Our Mission

Pete Kersker - Sep 21, 2018

Paul is on trial, giving his defense to another Roman official: King Agrippa.  He has already done this with the governor, Felix, and his replacement, Festus.  Yesterday, we started to consider why Paul treats them with respect and honors their position as he speaks.  Today, we are going to think about the kind of defense Paul gives.

"God has protected me right up to this present time so I can testify to everyone, from the least to the greatest. I teach nothing except what the prophets and Moses said would happen--that the Messiah would suffer and be the first to rise from the dead, and in this way announce God's light to Jews and Gentiles alike." (Acts 26:22-23 NLT)

Paul's defense isn't as much of a defense as it is a sermon.  It's a message.  It is the Gospel.  Paul talks about his conversion experience to let everyone in the room know why he believes that God offers to reconcile with all people through the work of Jesus.  He lets them know where he was before coming home to God.  He tells them what it took for God to get his attention.  Then he tells them why he humbled himself before God, asked God for forgiveness, and began walking together with God.

Suddenly, Festus shouted, "Paul, you are insane. Too much study has made you crazy!" But Paul replied, "I am not insane, Most Excellent Festus. What I am saying is the sober truth. And King Agrippa knows about these things. I speak boldly, for I am sure these events are all familiar to him, for they were not done in a corner! King Agrippa, do you believe the prophets? I know you do--" (Acts 26:24-27 NLT)

We have already seen that Paul knows his calling.  He is an apostle (sent one) to the Gentiles (non-Jews).  Paul clearly is more interested in his audience here than he is in getting out of jail.  King Agrippa, Governor Festus, and Governor Felix before him, are all Gentiles.  They are people to whom God has sent Paul.  His God-given mission is to share the Good News of the Gospel with all nations - especially the Gentiles.  In the courtroom, he has many non-believing Gentiles, including their local leaders, as a captive audience.  Paul sees this as an opportunity to live out his mission, rather than try to get out of custody.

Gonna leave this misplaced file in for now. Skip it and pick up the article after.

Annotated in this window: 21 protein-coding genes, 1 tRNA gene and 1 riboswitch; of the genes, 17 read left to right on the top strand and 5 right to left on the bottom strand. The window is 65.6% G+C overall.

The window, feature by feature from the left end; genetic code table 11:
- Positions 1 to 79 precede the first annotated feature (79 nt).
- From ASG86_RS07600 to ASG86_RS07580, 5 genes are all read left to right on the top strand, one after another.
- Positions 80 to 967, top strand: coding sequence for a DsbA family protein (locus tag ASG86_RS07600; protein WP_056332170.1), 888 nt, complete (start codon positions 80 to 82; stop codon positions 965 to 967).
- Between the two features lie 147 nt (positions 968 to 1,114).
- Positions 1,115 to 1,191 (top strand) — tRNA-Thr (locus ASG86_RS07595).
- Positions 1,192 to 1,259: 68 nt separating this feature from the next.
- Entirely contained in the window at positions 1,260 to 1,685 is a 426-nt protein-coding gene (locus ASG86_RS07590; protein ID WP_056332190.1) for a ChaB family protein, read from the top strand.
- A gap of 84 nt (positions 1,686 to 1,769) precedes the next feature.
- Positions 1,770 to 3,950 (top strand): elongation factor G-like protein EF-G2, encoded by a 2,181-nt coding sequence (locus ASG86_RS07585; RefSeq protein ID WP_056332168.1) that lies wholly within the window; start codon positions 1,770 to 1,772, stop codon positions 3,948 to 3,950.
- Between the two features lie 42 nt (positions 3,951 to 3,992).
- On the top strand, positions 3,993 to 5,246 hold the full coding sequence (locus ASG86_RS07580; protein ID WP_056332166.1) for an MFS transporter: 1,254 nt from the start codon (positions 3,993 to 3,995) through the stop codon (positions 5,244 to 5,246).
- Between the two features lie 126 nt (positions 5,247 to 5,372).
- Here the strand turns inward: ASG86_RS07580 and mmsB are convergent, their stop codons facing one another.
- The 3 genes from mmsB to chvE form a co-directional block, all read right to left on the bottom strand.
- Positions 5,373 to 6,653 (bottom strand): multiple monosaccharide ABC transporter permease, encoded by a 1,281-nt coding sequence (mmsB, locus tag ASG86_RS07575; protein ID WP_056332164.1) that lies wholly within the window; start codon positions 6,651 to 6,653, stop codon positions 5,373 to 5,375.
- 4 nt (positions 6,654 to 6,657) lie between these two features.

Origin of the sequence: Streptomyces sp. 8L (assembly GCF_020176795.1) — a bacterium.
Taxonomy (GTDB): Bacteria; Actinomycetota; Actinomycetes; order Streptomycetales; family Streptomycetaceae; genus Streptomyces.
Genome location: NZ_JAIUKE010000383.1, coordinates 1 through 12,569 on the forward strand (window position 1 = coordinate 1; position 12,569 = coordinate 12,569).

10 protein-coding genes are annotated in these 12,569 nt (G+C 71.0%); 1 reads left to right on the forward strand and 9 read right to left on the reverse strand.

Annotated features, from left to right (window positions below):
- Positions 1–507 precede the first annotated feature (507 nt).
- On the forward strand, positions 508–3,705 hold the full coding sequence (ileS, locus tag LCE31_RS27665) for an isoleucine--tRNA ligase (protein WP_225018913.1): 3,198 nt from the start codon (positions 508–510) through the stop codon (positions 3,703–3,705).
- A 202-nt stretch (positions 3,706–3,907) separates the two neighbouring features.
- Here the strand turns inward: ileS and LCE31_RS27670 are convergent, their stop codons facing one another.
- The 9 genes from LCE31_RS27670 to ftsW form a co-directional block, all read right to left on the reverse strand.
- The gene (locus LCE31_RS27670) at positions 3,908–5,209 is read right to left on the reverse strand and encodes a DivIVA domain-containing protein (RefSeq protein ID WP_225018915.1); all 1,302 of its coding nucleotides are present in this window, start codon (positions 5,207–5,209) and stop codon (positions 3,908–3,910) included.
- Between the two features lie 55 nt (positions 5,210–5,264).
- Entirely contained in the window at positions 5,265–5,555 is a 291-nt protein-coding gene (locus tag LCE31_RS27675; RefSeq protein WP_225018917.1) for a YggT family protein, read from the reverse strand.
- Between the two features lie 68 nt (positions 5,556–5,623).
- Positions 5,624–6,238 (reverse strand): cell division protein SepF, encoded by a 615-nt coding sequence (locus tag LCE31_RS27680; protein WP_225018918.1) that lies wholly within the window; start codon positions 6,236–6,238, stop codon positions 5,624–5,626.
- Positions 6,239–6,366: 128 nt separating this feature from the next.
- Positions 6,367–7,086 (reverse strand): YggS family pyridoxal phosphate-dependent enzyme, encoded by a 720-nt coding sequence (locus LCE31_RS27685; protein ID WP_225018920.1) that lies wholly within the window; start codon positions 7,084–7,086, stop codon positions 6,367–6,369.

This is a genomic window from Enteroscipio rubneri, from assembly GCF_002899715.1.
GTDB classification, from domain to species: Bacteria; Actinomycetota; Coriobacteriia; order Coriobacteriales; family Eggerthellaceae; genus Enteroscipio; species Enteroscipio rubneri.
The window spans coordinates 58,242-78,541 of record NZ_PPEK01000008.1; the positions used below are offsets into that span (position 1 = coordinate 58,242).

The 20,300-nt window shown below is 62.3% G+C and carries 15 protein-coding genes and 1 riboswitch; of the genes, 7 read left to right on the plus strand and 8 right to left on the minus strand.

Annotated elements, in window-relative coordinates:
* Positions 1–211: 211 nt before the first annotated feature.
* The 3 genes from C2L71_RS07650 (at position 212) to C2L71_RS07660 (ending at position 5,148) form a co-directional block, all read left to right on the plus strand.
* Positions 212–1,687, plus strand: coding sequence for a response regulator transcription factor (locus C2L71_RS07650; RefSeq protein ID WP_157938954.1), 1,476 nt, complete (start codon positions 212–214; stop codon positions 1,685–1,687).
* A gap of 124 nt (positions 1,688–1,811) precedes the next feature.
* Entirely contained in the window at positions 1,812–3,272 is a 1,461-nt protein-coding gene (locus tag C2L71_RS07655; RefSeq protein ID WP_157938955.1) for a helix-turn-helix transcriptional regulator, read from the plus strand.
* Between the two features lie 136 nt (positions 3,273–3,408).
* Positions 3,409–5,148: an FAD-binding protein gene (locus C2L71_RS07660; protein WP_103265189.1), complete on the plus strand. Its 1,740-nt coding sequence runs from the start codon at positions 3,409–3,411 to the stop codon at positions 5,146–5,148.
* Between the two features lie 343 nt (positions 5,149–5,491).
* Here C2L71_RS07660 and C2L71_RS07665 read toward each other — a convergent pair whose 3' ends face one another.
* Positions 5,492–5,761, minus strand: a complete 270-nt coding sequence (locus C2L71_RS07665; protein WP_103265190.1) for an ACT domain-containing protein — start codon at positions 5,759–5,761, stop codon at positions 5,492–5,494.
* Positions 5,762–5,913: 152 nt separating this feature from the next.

Agrippa interrupted him. "Do you think you can persuade me to become a Christian so quickly?" Paul replied, "Whether quickly or not, I pray to God that both you and everyone here in this audience might become the same as I am, except for these chains." (Acts 26:28-29 NLT)

Government, as we saw yesterday, is established by God.  Government is given the responsibilility, and the needed authority, to administer justice.  Government, as we saw earlier this week, is made up of people.  Some of those people acknowledge Jesus as their Lord.  (Jesus is in charge of their lives.)  Other people in government do not.  Paul is doing his part of God's Plan.  He is presenting the Good News of the Gospel to Gentiles.  In this case, he is presenting it to Gentiles who are in authority of government.  If they make Jesus the Lord of their lives, they then see their government reponsibilities differently.  They will recognize that they are accountable to God for their decisions.  More than that, however, Paul clearly wants them to become his brothers and sisters in Christ.

Then the king, the governor, Bernice, and all the others stood and left. As they went out, they talked it over and agreed, "This man hasn't done anything to deserve death or imprisonment." And Agrippa said to Festus, "He could have been set free if he hadn't appealed to Caesar." (Acts 26:30-32 NLT)

How about you?  Do you stay focused on our God-given Mission with every person you encounter?

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